In the world of sports it is common to see former athletes becoming coaches when they retire from active competition. Something similar can happen in the world of business and Amy Kwong, who began her career as an electrical engineer, has definitely found her niche in overseeing the training and development of others.
Ms Kwong believes that her shift from a full-time engineering role was almost predestined. After gaining her professional qualifications and around three years' practical experience in the field of electrical and mechanical engineering, she applied to CLP Power for a similar position. Instead of that, the company offered her a job as a trainer, an unexpected move since they normally fill such vacancies through internal promotions.
At first, Ms Kwong was not sure whether to accept, being uncertain whether a woman could deliver technical and operations training courses for predominantly male staff. "Also, I had little experience of training other people," she says. Nevertheless, she did have the self-confidence to accept the challenge and was willing to learn and adapt to whatever the new environment required. She is currently a training officer for CLP Power, with responsibility for the development and delivery of operational safety training for staff and contractors. Occasionally, there is also a need to provide training for external parties, such as the Airport Authority, as a way of exchanging knowledge.
It is important to know the real-life situations faced by frontline engineers
Reviewing what has happened over the past four years or so, Ms Kwong feels she made the right choice. As a training officer, she has gained much wider exposure, met a diverse range of people and learned about all of the company's different power operations. Her position has also made it possible to study the latest technologies and newest equipment before teaching other members of staff about them. Despite that, however, the most rewarding aspect of the job has been in helping technicians and engineers to pass required examinations and achieve their professional goals.
At the outset, gaining the trust and recognition of more senior colleagues was admittedly a challenge. "Such people are very proficient and experienced within their area of expertise," she explains "Sometimes, though, they prefer to stick to their own habits and that is where I can help them understand exactly what is required in their daily work."
All instructors need very good communication and presentation skills, but they are particularly important for Ms Kwong. As the company's only female trainer, she has noticed that male students can become "extraordinarily polite and quiet". To overcome this unnatural barrier, she aims to create a more relaxed atmosphere when teaching, and her basic approach is to understand the work each person does in order to provide the most effective assistance. "It is important to know the real-life situations faced by frontline engineers," she says. "Then we can serve as back-up and help them solve problems in the most practical way." Besides that, she also looks for advice and support from other experienced trainers with the design and presentation of course content and materials.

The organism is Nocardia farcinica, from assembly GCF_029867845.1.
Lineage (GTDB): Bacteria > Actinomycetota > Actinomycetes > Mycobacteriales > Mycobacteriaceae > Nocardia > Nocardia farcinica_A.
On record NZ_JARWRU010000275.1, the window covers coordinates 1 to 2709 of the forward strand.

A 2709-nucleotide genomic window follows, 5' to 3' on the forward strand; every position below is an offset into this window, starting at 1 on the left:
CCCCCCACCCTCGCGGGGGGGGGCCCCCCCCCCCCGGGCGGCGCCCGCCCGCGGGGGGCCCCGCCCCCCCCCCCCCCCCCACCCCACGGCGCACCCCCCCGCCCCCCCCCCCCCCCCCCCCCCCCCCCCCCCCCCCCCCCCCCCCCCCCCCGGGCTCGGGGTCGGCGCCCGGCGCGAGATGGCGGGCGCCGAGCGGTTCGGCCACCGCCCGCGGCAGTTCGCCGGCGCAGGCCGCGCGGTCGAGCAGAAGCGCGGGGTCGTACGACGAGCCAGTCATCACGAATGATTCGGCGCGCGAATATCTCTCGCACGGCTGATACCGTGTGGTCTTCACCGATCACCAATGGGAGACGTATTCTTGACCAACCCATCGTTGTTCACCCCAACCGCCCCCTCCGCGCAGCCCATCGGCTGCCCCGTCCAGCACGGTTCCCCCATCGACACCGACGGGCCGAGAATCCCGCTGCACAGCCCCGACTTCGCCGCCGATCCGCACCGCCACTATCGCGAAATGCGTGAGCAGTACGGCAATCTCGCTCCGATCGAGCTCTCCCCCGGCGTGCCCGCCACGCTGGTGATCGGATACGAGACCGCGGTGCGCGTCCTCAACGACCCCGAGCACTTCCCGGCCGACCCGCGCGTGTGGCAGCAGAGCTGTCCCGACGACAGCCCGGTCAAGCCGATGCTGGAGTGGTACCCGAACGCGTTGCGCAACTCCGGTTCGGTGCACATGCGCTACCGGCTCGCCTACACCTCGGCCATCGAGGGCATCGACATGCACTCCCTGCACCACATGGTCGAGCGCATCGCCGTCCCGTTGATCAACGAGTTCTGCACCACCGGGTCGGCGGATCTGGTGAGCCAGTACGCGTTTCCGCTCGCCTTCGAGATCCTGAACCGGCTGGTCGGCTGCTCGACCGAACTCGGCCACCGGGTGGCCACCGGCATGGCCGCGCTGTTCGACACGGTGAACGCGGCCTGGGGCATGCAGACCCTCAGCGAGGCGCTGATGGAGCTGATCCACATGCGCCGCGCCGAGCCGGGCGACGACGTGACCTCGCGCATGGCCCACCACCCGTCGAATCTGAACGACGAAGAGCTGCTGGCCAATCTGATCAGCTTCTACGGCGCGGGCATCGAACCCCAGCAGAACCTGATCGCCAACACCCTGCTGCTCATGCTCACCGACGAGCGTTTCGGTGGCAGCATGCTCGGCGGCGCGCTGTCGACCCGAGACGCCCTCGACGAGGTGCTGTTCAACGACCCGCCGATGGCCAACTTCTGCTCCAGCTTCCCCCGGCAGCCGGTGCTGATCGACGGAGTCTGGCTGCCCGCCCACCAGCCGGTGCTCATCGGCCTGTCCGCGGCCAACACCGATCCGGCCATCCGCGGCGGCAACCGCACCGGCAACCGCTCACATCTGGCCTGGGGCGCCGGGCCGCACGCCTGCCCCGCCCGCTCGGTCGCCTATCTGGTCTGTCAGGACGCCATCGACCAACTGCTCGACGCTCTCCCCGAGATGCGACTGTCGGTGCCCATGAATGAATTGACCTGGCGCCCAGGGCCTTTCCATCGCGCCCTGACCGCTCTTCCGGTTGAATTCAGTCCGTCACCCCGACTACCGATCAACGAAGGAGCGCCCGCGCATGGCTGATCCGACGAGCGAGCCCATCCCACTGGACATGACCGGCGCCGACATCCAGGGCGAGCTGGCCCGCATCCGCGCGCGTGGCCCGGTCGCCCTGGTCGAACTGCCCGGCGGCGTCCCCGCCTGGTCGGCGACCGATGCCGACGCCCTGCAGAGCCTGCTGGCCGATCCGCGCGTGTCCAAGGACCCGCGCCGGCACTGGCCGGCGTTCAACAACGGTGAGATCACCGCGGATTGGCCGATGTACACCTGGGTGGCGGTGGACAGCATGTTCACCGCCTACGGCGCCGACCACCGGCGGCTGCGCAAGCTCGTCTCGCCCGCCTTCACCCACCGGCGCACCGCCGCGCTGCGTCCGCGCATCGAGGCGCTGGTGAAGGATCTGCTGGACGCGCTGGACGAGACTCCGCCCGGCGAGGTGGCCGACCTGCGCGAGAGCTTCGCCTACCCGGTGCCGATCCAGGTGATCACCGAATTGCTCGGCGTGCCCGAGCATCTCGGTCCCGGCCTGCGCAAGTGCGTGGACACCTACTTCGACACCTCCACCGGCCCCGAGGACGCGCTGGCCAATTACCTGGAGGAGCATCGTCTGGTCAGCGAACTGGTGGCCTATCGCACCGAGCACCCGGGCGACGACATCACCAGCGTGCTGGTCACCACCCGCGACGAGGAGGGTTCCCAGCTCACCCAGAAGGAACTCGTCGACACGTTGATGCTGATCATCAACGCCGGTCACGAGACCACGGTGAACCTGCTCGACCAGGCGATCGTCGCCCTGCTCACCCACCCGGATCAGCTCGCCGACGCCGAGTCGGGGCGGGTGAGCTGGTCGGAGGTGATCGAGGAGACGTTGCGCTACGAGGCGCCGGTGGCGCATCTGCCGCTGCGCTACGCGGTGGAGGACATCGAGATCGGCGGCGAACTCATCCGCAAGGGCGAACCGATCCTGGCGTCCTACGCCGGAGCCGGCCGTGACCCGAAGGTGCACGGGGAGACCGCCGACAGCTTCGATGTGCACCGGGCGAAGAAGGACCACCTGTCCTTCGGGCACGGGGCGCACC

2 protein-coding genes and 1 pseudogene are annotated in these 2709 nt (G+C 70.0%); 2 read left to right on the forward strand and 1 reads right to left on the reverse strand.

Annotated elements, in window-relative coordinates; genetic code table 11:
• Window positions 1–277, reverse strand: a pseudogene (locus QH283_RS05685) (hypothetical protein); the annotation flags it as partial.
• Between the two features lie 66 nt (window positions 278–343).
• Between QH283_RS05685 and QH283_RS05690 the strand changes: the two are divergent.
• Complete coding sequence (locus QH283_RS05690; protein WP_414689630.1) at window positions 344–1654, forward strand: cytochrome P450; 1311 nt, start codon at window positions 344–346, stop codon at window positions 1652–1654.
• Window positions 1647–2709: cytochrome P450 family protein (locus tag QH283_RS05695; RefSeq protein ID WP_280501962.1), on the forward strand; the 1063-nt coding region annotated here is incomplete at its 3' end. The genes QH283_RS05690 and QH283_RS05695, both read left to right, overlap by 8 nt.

To do the job well requires technical knowledge and professional training skills. Before giving her first class, Ms Kwong received six months' instruction in the essentials to ensure she was fully proficient. Her current duties include reviewing any training processes and evaluating new technologies prior to implementation so as to maximise their effectiveness.
In her opinion, a degree in engineering is a basic requirement for this kind of training role, but at least two or three years' practical experience is also needed. Anyone interested in such a position should be patient, prepared to listen to others, respectful and well informed about the work of the company.
Ms Kwong also believes that the way to achieve success is by concentrating on what has to be done today, while planning for tomorrow. "We should focus our efforts on performing to the best of our ability every day, while never forgetting the need to keep improving," she says.
The prevailing industry opinion is that competition between companies supplying electricity in Hong Kong is sure to increase at some point in the future. In Ms Kwong's view, this makes it even more important for CLP Power's training school to continue to upgrade the overall level of staff, so that they are equipped to deal with any future challenges.
There may be openings with manufacturers and mainland-based electricity companies looking for competent engineers to oversee their infrastructure and power distribution networks. Anyone considering a move to the mainland should closely compare salary levels and be prepared to accept a difference in living standards if necessary.